Credentials

Why Should a Coder Get Certified?

By Torrey Kim, CPC

Remember the days when a physician could point to his or her receptionist and say, "From now on, you're my coder"? Those days are well behind us. In today's medical environment, it takes an intricate knowledge of government and private payer regulations, frequent code and coverage changes and myriad other technical facts to be a medical coder. Medical practices can't risk hiring an untrained medical professional, so they look for coders who have met the challenge of acquiring medical coding credentials.

But coding certification isn't just a plus for the physicians and other health care practitioners who hire coders. Certification can help the coder immeasurably as well, in several ways.

Hiring Plus

It wasn't that long ago that doctors thought "anyone" could be a coder, but today's physician practices are increasingly requiring certification. In a recent American Academy of Professional Coders (AAPC) poll, more than 40 percent of respondents said that certification was required for employment. Medical practices don't want to waste time interviewing candidates who are simply looking for a temporary job - they want coders who are committed enough to medical coding that they've made it their career, and certification is one sign of how serious and well-trained a coder is.

Likewise, the Office of Inspector General requires independent review organizations to use certified coders for claims review and some states, such as Hawaii, require certified coders to perform medical claims review.

Salary Boost

Once the coder gets the job, the next step is establishing a salary -and studies have shown that certified coders walk away with more annual pay than non-certified coders.

According to a 2006 survey conducted by the AAPC, the average annual salary is 21 percent higher for a certified coder than for a non-certified coder. A 2005 survey by The Coding Institute backed that data up, reporting that certified coders earned, on average, more than $5,000 more per year than coders without certification.

The most likely reason that physicians are willing to pay more for certified coders is that the medical practice's income is in the hands of the coder. You won't find many other careers where the employee has to protect the employer against fraud while still trying to capture millions of dollars in revenue each year. A well-trained coder knows how to seek the deserved amount of income for his or her practice while staying well within legal and ethical boundaries.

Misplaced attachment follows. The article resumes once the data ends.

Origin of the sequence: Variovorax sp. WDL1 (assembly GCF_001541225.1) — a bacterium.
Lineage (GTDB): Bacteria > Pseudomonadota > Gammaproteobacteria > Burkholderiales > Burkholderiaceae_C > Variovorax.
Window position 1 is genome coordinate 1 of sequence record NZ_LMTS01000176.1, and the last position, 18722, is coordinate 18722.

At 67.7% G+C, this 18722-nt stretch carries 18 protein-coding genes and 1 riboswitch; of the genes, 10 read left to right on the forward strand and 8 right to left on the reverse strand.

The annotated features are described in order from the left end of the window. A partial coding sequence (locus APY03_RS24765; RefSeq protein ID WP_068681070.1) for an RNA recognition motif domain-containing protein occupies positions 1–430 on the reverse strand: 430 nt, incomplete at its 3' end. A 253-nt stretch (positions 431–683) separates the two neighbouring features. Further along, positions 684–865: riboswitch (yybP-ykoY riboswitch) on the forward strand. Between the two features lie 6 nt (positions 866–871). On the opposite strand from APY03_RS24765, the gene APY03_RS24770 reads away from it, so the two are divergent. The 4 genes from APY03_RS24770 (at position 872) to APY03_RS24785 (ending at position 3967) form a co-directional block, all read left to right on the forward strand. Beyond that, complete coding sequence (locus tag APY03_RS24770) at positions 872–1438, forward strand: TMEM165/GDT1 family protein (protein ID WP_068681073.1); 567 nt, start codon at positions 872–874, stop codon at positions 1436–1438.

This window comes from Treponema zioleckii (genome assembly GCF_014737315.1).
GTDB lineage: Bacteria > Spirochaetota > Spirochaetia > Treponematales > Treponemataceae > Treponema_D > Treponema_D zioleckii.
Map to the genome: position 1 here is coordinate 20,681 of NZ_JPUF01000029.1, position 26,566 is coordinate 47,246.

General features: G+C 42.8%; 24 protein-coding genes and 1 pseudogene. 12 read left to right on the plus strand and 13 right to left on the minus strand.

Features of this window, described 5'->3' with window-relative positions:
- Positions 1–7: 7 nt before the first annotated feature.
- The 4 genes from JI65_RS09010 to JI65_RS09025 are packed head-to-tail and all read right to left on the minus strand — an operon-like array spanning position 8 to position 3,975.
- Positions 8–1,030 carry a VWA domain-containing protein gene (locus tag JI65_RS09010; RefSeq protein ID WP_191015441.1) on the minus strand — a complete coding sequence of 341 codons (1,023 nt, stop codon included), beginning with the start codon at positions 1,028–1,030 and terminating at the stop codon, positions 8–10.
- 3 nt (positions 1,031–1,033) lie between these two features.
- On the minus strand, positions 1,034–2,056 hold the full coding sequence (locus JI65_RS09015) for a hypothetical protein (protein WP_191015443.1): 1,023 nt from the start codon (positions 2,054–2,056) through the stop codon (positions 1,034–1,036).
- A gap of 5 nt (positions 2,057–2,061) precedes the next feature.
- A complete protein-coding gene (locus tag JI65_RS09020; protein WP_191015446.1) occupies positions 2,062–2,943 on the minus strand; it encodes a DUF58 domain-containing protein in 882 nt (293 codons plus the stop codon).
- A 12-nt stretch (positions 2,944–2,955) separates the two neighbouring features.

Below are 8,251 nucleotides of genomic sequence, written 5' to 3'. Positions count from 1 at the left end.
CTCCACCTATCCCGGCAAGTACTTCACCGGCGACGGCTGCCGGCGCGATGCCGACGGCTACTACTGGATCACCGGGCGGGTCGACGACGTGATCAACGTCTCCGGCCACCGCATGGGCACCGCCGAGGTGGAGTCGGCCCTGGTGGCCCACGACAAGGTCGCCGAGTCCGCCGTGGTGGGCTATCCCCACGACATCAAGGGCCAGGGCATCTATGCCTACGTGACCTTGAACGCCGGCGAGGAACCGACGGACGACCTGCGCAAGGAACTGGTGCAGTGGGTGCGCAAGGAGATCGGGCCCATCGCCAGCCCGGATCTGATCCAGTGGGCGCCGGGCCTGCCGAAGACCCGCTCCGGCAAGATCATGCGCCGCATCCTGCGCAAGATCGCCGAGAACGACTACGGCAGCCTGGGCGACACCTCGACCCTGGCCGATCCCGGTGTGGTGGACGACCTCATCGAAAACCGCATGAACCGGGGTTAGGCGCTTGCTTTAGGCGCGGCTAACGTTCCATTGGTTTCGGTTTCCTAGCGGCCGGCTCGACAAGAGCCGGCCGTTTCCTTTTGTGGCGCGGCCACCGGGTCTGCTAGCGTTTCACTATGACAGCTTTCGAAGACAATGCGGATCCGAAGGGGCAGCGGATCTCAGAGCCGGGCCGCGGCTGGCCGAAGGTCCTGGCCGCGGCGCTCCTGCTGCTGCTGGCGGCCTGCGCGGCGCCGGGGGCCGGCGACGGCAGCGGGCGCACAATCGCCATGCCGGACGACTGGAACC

If the certified coder gets a denial from an insurer, he or she knows the process of appealing the claim to fight for accurate reimbursement. And on the other side of the coin, if the certified coder reads a chart and feels that the physician has recorded a code that appears too high for the service provided, that coder will speak up and let the physician know that a lower-valued code is more applicable.

In its occupational handbook, the Department of Labor considers medical coding a "high growth" career, meaning that demand for coders is on the rise. Coding and billing professionals who want their careers to grow along with the rest of the field should consider certification as the first step toward a successful professional future.

Torrey Kim, CPC, is senior editor at the AAPC. Visit the AAPC Web site at www.aapc.com


Certifications and Credentials Archives
 

I am also a student at Ultimate Medical Academy, after being in the Title Insurance Industry for over 40 years I needed a change. I have always been interested in medical billing and coding. I have talked to a couple of people I know that are in the field and they love it. That's when I decided to do it. I graduate in September and can hardly wait. I will also go for my certification as soon as possible.

Karol ShakmanApril 23, 2016
Rathdrum, ID



I'm a student at UMA, and I find the coding challenging, yet fun at the same time. I know I have a lot to learn, and am open to any advice that anyone has, as far as, what I may not be aware of going into the work environment, and how to best prepare. Thank you for any help from anyone that read this. Best of luck to everyone.

Gwendela Laxey,  Student,  UMAApril 20, 2016
Killeen, TX



I have been in retail for more than 15 years; I am currently enrolled at UMA taking Medical Management for an Associate Degree. I am not sure how far this degree will take me. I am learning a lot of new things and I am also receiving re-enforced information about management I already know. I am grateful for having the opportunity to be able to continue my education and I hope I can use my new found knowledge for my current position and maybe even a new career later.

Dorothy Dancy
Waterbury, CT

Dorothy Dancy,  Customer Service ManagerApril 09, 2016
New York, NY



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